Ötzi wore a cape of grass and his shoes were packed with grass. Remains of no less than 17 different types of trees and shrubs have been recognised so far among Ötzi's gear. The bark used to make his containers was that of birch as the silvery white colour makes very obvious. His longbow was made of yew. Unexpectedly, the handle of his axe was also of yew; ash would have been the expected wood. However, the handle of his small dagger was made of ash. His arrow shafts were made of Viburnum (Guelder Rose or Wayfaring Tree) and Cornus (Cornelian cherry or Dogwood). Both these woods were used to make the arrow shafts recovered from the grave of an Iron Age prince found at Hochdorf, Germany. In the 19th century a peat cutter at Fyvie, Aberdeenshire, found a prehistoric flint arrow head with shaft attached; the shaft was Viburnum. Evidently, for a long spell of time over a large area of Europe arrow makers regarded Viburnum as very suitable. Lime made the body of Ötzi's retouching tool and lime bast was used for cords. His backpack frame was of larch and hazel. Leaves of Norway maple were used as insulating material for the embers he had carried in one of the containers which also contained leaves of juniper. For fuel he had used reticulate willow, green alder, Norway spruce, pine, elm and possibly amelanchier. A fruit of sloe was found with the corpse.
The Bryophytes (mosses and liverworts)
The scraps of mosses and the even smaller pieces of liverworts were washed from Ötzi's clothing and the mineral sediment and ice around him. There are not less than 80 different Bryophytes. Just like other plants, a moss or a liverwort species has a more or less distinctive habitat, a definite altitudinal range and a precise geographical spread. Some species only grow at low altitudes in woodland and others only at high altitudes close to long lasting snow patches. Some species are restricted to limy rocks while others avoid such substrata and some only grow in very acid peat bogs. Therefore taking account of the many species found with Ötzi, there is potentially much information to be deduced about his environment, his provenance and way of life if he had in fact been using the mosses.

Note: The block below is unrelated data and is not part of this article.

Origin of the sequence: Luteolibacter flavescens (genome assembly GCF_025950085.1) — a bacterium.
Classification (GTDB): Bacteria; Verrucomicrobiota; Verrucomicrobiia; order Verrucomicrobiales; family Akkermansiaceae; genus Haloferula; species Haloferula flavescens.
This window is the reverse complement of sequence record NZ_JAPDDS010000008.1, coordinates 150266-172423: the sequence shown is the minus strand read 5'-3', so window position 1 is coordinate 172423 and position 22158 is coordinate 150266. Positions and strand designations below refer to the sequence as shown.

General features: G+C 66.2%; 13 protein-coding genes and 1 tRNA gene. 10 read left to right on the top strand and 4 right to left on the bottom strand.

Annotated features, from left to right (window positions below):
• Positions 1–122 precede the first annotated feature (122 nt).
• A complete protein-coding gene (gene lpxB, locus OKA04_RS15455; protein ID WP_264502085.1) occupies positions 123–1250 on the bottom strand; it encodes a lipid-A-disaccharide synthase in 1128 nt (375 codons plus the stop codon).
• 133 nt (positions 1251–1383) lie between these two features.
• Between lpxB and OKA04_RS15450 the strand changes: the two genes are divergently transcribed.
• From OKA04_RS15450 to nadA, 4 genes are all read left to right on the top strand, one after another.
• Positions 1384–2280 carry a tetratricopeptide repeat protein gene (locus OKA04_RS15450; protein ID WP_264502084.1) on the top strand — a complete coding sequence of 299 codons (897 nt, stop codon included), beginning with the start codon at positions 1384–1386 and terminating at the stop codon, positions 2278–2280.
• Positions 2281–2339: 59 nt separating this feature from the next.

Where did Ötzi come from?
Very few, if any, of the very many scientists and archaeologists who are studying Ötzi think that he came from far off. What is at issue is did he come from north or south of the Ötzal Alps, that is to say Südtirol (Italy) or Nordtirol (Austria)? Among the 80 or so species, there are many mosses that are characteristic inhabitants of low to moderate altitudes in woodland. Especially crucial are Neckera complanata and Neckera crispa. They grow in Südtirol much nearer the death site than they do in Nordtirol and there is no reason to doubt that the present patterns would have been in any way so different in Ötzi's time as to spoil the argument. Ötzi came from the Südtirol and probably Vinschgau, only some 20km and less due south of the death site, where the Neckera species are locally abundant, often growing together on shady vertical rock faces.